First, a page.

“How about if I drive you to school?” Kit suggested.

Danny’s eyes lit up and he nodded enthusiastically. “Yeah. That would be cool. I have show-and-tell today. Can I take you? You can tell everyone about your swimming pool.”

“Why don’t we try to come up with something a little better?” Kit stepped to the bottom of the stairs and called out for Roxanne. A few seconds later, she appeared, a sobbing Jenna in her arms. “If it’s all right, I can drop Danny at school.”

She stared at him for a long moment. “You don’t have to do that.”

“I want to. And I’ll call you tonight. Maybe the kids can come over to swim again?”

“Maybe,” she said softly.

He winked at her, then turned to Danny. “Come on. If we get there a little early, you can show me your classroom.”

They walked out to Kit’s car, which was parked on the street just down from Roxanne’s house. He unlocked the door for Danny and then made sure he buckled his seat belt. When Kit got inside, he looked over at the boy. “You’ll have to show me how to get there.”

“It’s not too far. I could walk, but my mom doesn’t like me crossing the streets alone. But when I’m bigger, I’m going to walk.”

Kit pulled out into traffic, then steered the car around the block and followed Danny’s directions.

“I’m glad you’re driving me to school.”

“And why is that?”

“When Mom drives me, she always makes me kiss her goodbye and everyone watches.”

Kit smiled. Funny how he had a completely different attitude about Roxanne’s kisses. As far as he was concerned, she could kiss him whenever and wherever. “She loves you. I’d say you were a pretty lucky guy to have such a great mom. She takes very good care of you.”

Danny shrugged. “I guess. But she’s gotta stop kissing me all the time.”

“Would you like me to have a little talk with her? I could suggest that she saves the kisses for when no one else is around.”

A smile brightened his face. “Would you? That would be really, really good,” Danny said. “I’m afraid if I say something she might cry.”

“Does she cry a lot?”

“She used to. She said it’s because my dad went away.”

“And how do you feel about that?”

Danny considered his answer for a long moment. “I don’t remember him much. He left when I was four. And now I’m six.”

“You handle things pretty well around the house. You take good care of your brother and sisters.”

“They’re a big pain,” Danny said.

“Yeah, but they’re your brother and sisters and that counts for something.”

“I guess.” Danny looked over at Kit, a frown on his face. “Do you like my mom?”

The question was asked as if it was the most logical course of conversation and it took Kit by surprise. “Yeah. I guess I do. No, I do. I really like her a lot.”

“There’s a girl in my class who likes me,” he said. “She keeps saying we’re gonna get married, but I tell her that I don’t like her. I’m never gonna like girls.”

“You say that now, but I think you’ll change your mind. Girls can be pretty neat. I mean, hanging out with the guys is all right. But girls are different. They’re really nice.”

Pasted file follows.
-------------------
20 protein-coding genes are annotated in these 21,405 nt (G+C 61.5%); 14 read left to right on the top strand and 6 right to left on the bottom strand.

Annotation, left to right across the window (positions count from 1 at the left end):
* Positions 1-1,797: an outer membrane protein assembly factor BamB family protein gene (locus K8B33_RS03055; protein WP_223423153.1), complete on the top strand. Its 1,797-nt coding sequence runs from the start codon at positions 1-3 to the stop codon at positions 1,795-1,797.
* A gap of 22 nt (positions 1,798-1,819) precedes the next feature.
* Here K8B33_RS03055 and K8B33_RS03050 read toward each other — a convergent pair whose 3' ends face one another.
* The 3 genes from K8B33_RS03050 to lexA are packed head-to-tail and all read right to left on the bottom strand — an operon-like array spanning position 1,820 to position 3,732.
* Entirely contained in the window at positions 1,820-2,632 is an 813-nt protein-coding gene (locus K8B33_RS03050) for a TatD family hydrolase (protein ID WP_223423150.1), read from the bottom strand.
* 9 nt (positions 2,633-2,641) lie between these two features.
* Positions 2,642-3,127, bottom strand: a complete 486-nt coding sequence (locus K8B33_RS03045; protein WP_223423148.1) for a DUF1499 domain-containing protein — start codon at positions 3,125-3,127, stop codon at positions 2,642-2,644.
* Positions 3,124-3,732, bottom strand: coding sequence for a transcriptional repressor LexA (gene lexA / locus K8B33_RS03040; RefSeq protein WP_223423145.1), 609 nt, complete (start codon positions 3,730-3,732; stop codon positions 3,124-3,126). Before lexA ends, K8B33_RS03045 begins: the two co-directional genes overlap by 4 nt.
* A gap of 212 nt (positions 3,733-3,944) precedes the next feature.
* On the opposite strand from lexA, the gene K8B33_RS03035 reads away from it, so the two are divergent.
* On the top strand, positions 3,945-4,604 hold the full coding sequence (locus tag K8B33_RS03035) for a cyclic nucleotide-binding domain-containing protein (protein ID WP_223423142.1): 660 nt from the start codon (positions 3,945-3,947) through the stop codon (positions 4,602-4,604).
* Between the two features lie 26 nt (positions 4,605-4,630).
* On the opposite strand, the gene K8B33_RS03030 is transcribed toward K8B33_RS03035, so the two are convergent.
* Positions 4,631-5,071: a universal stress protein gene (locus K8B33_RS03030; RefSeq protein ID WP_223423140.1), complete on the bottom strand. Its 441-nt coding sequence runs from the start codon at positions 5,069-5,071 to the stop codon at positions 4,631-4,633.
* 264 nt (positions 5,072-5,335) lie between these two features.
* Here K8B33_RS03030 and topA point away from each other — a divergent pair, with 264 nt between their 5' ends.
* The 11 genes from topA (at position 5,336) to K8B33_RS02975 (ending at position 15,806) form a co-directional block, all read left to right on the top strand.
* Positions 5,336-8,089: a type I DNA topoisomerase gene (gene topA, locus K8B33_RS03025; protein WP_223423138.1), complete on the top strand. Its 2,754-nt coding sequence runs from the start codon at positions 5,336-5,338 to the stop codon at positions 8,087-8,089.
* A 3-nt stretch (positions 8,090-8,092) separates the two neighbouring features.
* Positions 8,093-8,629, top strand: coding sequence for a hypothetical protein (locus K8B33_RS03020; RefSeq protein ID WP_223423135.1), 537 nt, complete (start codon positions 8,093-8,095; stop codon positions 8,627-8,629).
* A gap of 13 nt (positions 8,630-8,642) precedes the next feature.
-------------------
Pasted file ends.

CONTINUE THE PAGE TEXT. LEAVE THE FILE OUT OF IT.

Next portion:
Danny made a face. “They always wanna kiss me. Yuck.”

“Well, that’s not so bad, either-when you’re older.”

“You kissed my mom,” he said. “I saw you.”

Kit chuckled. “You did.”

“My mom likes you, too. I can tell. She’s always smiling at you.”

“I like it when she smiles,” Kit said.

“Yeah,” Danny said. “Me, too.”


“AND AFTER THE KIDS went to bed we sat on the couch, with all the lights off, and we just kissed…and kissed…and kissed. It made me feel so young. As if he was my first boyfriend.” Roxanne pressed her hands to her warm cheeks, trying to hide the blush that she knew was there. “We do everything, but…you know. It’s so hard not to go any further.”

“Yeah,” Renee said. “Because he’s too embarrassed to buy condoms from the drugstore and you’re afraid that all your high school friends will think you’re easy. Geez, Rox, you’re grown-ups. You can have sex if you want.”

“No, we can’t. The kids are always upstairs. I couldn’t possibly let things get out of control. Besides, it’s only been a month.” Roxanne sighed, still remembering the feel of his hands on her skin, the sensation of his palm cupping her breast. With each evening they spent together, they took another step toward the inevitable.

Her life was a routine again, but this was a routine that Roxanne had come to crave. Over the past month, she’d settled into her job at the station, working Tuesdays and Thursdays. While she was gone for the day, an elderly lady from the neighborhood watched the children. Most evenings, Kit would come over for dinner or she’d take the kids to his house and they’d swim. On the occasional night he was out of town on business, she found herself at a loss, reaching for the phone to call him for the silliest little things and unable to sleep until he called her to say good-night.

“Why don’t you ask that sitter you hired to stay late some day? You and Kit could go out on a real date.”

“I’m not sure I’m ready for that,” Roxanne murmured. “You know what really scares me?”

“That when he’s got you in the bedroom, he’ll recoil in horror at your stretch marks? God, that’s what I’d be afraid of.”

“No!” Roxanne cried, the sudden image searing into her brain. “I-I never even thought about that-until now. Oh God, I’ve had four children. He’s probably only ever slept with single, svelte, non-mothers.” Roxanne pulled up her shirt. “I wonder if I could cover them with makeup.”

“Yeah, and when he’s running his tongue along your belly he gets a mouthful of Cover Girl. That’s romantic.” Renee shrugged. “So what are you afraid of?”

“Everything now,” Roxanne said.